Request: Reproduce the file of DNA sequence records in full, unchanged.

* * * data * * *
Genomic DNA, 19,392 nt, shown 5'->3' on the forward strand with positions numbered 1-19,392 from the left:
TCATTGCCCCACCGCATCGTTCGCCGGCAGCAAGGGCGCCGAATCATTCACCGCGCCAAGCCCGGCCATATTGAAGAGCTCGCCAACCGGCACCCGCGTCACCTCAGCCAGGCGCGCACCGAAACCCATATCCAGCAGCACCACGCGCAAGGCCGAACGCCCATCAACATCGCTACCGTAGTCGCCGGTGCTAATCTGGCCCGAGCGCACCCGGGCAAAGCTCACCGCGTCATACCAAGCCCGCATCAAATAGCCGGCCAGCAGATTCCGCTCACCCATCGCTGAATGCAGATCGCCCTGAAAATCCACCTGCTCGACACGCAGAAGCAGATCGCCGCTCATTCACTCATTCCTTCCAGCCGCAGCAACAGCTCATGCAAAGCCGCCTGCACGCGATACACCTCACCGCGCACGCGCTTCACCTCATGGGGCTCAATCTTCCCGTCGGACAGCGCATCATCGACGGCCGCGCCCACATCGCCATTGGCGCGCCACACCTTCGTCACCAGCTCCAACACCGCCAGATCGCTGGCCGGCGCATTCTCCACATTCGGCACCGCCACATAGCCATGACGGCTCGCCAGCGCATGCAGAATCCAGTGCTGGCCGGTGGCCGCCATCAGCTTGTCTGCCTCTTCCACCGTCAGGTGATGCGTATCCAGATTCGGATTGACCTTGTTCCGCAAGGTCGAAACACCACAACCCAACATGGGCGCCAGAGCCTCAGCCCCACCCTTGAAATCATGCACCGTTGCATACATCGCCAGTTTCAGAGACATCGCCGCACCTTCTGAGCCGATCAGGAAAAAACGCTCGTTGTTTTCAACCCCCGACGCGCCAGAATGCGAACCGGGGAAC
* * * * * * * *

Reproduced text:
Genomic DNA, 19,392 nt, shown 5'->3' on the forward strand with positions numbered 1-19,392 from the left:
TCATTGCCCCACCGCATCGTTCGCCGGCAGCAAGGGCGCCGAATCATTCACCGCGCCAAGCCCGGCCATATTGAAGAGCTCGCCAACCGGCACCCGCGTCACCTCAGCCAGGCGCGCACCGAAACCCATATCCAGCAGCACCACGCGCAAGGCCGAACGCCCATCAACATCGCTACCGTAGTCGCCGGTGCTAATCTGGCCCGAGCGCACCCGGGCAAAGCTCACCGCGTCATACCAAGCCCGCATCAAATAGCCGGCCAGCAGATTCCGCTCACCCATCGCTGAATGCAGATCGCCCTGAAAATCCACCTGCTCGACACGCAGAAGCAGATCGCCGCTCATTCACTCATTCCTTCCAGCCGCAGCAACAGCTCATGCAAAGCCGCCTGCACGCGATACACCTCACCGCGCACGCGCTTCACCTCATGGGGCTCAATCTTCCCGTCGGACAGCGCATCATCGACGGCCGCGCCCACATCGCCATTGGCGCGCCACACCTTCGTCACCAGCTCCAACACCGCCAGATCGCTGGCCGGCGCATTCTCCACATTCGGCACCGCCACATAGCCATGACGGCTCGCCAGCGCATGCAGAATCCAGTGCTGGCCGGTGGCCGCCATCAGCTTGTCTGCCTCTTCCACCGTCAGGTGATGCGTATCCAGATTCGGATTGACCTTGTTCCGCAAGGTCGAAACACCACAACCCAACATGGGCGCCAGAGCCTCAGCCCCACCCTTGAAATCATGCACCGTTGCATACATCGCCAGTTTCAGAGACATCGCCGCACCTTCTGAGCCGATCAGGAAAAAACGCTCGTTGTTTTCAACCCCCGACGCGCCAGAATGCGAACCGGGGAAC